April has been a busy and productive month for the Kenyan students in the East African Young Women’s Leadership Initiative.
The Kenyan students spent six weeks completing a basic computer course at Lewisa College of Professional Studies in Ngong. They had a great time learning how to type, use Microsoft Office, email, and the internet (both the Kenyan and Tanzanian girls are from rural areas and have no formal interaction with computers). Joyce emailed us expressing her excitement, “…computer courses are so interesting and we are computer literate now!”.
Before college and university start in the fall, the Kenyan girls are also spending their time interning, some at different organizations than earlier this year. Hellen will be interning at Compassion International, Elizabeth at Olosho-Oibor Girls Rescue Center, Ann at Naretoi Girls Program, Joyce at Kakenya Girls Rescue Center, and Sabina at Oloolua Child Development Project.
The girls also spent a weekend at the Olosho-Oibor Girls Rescue Center, a safe house and school created by one of the Initiative’s partner, SIMOO. The rescue center houses and educates girls ages ten to seventeen years rescued from forced early marriages, female genital mutilation, and other related incidents, most from Maasai communities. The experience was truly wonderful for the Kenyan girls. They were able to interact and mentor others while understanding firsthand the challenges many Maasai girls face. Each of the Kenyan girls befriended at least two younger girls and will continue to mentor them, encouraging their mentees to work hard and achieve their goals, something the Kenyan girls have learned through their involvement with the East African Girls Leadership Initiative.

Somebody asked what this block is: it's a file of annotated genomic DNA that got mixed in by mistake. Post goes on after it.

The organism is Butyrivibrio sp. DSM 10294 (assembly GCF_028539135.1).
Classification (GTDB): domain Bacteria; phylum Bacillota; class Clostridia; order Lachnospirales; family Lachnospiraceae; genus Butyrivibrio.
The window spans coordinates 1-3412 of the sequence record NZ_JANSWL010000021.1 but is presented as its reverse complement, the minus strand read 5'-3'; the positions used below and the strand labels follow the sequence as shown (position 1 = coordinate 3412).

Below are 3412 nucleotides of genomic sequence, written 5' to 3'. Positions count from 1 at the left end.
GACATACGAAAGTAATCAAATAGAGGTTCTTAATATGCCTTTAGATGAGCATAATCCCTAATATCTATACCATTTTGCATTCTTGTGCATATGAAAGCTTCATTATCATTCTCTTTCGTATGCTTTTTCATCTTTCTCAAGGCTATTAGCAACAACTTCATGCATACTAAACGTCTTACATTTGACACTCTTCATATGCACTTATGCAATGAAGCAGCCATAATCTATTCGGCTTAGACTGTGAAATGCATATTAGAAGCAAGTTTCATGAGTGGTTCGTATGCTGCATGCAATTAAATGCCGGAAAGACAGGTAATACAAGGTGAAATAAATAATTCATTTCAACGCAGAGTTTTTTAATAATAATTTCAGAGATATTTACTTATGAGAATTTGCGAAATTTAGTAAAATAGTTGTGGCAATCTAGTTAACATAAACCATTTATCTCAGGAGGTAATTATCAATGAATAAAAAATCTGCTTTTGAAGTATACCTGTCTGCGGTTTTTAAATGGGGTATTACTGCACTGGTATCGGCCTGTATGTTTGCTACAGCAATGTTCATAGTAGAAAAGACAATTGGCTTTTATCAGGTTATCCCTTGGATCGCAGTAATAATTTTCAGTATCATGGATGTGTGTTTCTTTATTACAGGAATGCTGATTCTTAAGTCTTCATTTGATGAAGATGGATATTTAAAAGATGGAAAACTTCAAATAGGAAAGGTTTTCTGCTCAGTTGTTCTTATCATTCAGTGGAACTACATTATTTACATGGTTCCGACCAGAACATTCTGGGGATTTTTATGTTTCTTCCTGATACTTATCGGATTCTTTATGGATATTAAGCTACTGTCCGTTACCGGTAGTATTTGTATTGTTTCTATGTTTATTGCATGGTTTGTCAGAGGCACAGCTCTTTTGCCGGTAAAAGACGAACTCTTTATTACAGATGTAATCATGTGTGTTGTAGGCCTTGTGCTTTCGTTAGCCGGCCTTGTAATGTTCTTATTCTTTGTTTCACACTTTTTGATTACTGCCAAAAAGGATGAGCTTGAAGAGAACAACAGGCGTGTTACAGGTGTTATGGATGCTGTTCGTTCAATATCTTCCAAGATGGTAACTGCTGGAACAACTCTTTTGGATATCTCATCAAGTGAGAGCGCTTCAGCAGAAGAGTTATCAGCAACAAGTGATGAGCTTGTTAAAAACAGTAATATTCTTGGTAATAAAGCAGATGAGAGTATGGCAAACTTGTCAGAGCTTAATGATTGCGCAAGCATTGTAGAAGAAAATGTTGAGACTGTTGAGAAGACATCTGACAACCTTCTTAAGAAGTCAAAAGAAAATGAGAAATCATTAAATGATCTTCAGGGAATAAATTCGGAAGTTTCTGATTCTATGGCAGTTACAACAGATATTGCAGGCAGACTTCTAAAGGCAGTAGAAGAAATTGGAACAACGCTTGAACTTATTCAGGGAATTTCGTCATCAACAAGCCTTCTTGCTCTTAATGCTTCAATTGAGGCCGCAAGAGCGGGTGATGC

The Kenyan girls also spent time with a lecturer at KCA Nairobi University. These counseling sessions were very helpful and a great opportunity to reflect on their academic performance and the best possible career choices to pursue.
The Kenyan girls have decided what courses they want to study and have applied to intermediary college or university. This is truly an accomplishment considering most Maasai girls do not even finish secondary school. They’ve decided to study:
Sabina: Gender, Poverty, and Development at Egerton University Gender Institute
Hellen: Gender, Poverty, and Development at Egerton University Gender Institute
Elizabeth: Peace and Environmental Studies at University of Nairobi
Ann: Sustainable Agriculture at Moi University, Chepkoilel campus
Joyce: Communication and Development at Daystar University
It is truly exciting that the Kenyan girls are pursuing coursework that resonates with the East African Girls’ Initiative’s goals of creating future women leaders of the Maasai community and advocates for climate change and indigenous people. The Kenyan girls have a bright future ahead of them and it is great to see their progress.
Photo courtesy of Daniel Salau